The formatting should be concluded by putting it all together for a definite application. At the basic level, any microcontroller application is always related to data acquisition and conversion. A processor has to read analogue information and act upon it in many applications. This requires analogue-to-digital conversion and vice versa. A clear-cut understanding of both the processes is a must if you would like to stick to this field.
Learning beyond the textbook
Major recruiters often need to spend quality time and resources on freshers in order to tailor them for their specific needs. But, as suggested earlier, you can overcome this ‘gap’ by being part of an industry-oriented project or strategically chosen alternative course run by an educational/technical centre. So explore the Internet, go through the technology related magazines, concentrate on your project work and try to identify a course that can increase your chances to be picked up.
Project-driven learning, backed by a steady exposure to seminars on contemporary topics and interaction with the industry people, gives the course structure an edge. A microcontroller-based project in the area of data acquisition or automation may be a turnkey to enter a good organisation; any parallel course on microcontrollers may also be helpful.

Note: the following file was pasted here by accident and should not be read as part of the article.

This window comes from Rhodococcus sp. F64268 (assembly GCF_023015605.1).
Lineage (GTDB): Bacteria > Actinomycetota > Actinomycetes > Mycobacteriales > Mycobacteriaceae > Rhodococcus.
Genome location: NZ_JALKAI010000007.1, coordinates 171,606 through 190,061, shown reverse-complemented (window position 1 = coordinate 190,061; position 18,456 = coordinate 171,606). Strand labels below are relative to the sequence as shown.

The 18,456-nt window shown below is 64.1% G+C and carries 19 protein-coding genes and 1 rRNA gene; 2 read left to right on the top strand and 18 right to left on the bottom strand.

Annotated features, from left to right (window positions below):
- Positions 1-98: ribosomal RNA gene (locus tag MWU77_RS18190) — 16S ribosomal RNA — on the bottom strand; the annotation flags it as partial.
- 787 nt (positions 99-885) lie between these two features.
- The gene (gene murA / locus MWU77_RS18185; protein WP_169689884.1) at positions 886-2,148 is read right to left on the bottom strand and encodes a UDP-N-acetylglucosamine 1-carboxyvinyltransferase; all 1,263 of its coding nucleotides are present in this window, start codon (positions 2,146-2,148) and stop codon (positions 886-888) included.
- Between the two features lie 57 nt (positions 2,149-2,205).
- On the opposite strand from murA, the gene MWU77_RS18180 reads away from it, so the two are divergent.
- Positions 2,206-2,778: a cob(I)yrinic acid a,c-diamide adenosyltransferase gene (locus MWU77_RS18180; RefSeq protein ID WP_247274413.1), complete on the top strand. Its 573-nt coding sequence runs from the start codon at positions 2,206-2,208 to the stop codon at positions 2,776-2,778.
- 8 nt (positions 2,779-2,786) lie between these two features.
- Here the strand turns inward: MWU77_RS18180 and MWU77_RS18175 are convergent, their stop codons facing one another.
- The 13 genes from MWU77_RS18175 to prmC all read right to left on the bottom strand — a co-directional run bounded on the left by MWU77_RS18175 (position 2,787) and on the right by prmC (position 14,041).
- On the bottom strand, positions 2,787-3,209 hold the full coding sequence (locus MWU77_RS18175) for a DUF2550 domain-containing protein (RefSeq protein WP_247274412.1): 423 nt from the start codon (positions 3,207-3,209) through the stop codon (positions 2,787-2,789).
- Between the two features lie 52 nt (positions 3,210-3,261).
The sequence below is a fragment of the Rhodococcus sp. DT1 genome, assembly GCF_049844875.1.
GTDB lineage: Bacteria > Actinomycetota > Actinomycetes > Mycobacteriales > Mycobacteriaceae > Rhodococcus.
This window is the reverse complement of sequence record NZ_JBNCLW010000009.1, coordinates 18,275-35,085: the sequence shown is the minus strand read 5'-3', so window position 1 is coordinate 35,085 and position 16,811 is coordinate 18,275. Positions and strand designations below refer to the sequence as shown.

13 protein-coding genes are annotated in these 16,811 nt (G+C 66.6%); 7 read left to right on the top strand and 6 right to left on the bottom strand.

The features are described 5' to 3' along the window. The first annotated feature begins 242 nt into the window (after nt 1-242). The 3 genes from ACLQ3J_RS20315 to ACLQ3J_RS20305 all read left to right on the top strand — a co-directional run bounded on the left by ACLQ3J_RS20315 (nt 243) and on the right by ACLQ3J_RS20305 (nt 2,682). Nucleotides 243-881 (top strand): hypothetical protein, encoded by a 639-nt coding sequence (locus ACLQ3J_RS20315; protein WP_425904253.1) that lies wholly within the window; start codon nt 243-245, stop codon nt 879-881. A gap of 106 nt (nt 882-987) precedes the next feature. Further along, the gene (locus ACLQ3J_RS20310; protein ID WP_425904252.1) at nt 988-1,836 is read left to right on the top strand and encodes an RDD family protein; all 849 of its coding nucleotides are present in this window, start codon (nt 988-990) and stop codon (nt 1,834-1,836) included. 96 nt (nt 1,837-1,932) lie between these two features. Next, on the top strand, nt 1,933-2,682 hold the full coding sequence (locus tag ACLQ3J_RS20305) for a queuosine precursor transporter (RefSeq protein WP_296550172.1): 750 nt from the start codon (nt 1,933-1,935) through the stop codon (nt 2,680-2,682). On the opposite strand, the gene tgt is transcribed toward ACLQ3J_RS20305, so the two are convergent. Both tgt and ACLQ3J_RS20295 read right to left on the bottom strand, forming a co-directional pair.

You can learn about ‘chip to ship’ of a system after completing a proper project. Nearly all Indian institutes, barring a handful, are woefully unable in providing students with such opportunities.
But, the industry is always ready to help deserving candidates. Ravikumar, technical director-university relations, Texas Instruments, explains that their extensive ‘internship programme’ provides enough learning opportunity for a student. The only thing to do on your part is to complete the groundwork about microcontrollers by using the steps we have already discussed above. Remember any useful project needs time; so start the process as early as possible. This can go a long way in providing you an edge over other contenders.
If you feel that you may lag behind due to lack of practical exposure, a strategically chosen course may be the solution. I emphasise on the word ‘strategically’ because it decides whether you will get the passport to a job or your money will be drained out. So before choosing the course, judge the reputation of the institute, the certification system, the industry accreditation and also the course curriculum.
Ultimately, everyone wants a best-fit. So first be clear about your goals. Then you can go ahead and make that call!
The author is a research analyst cum journalist at EFY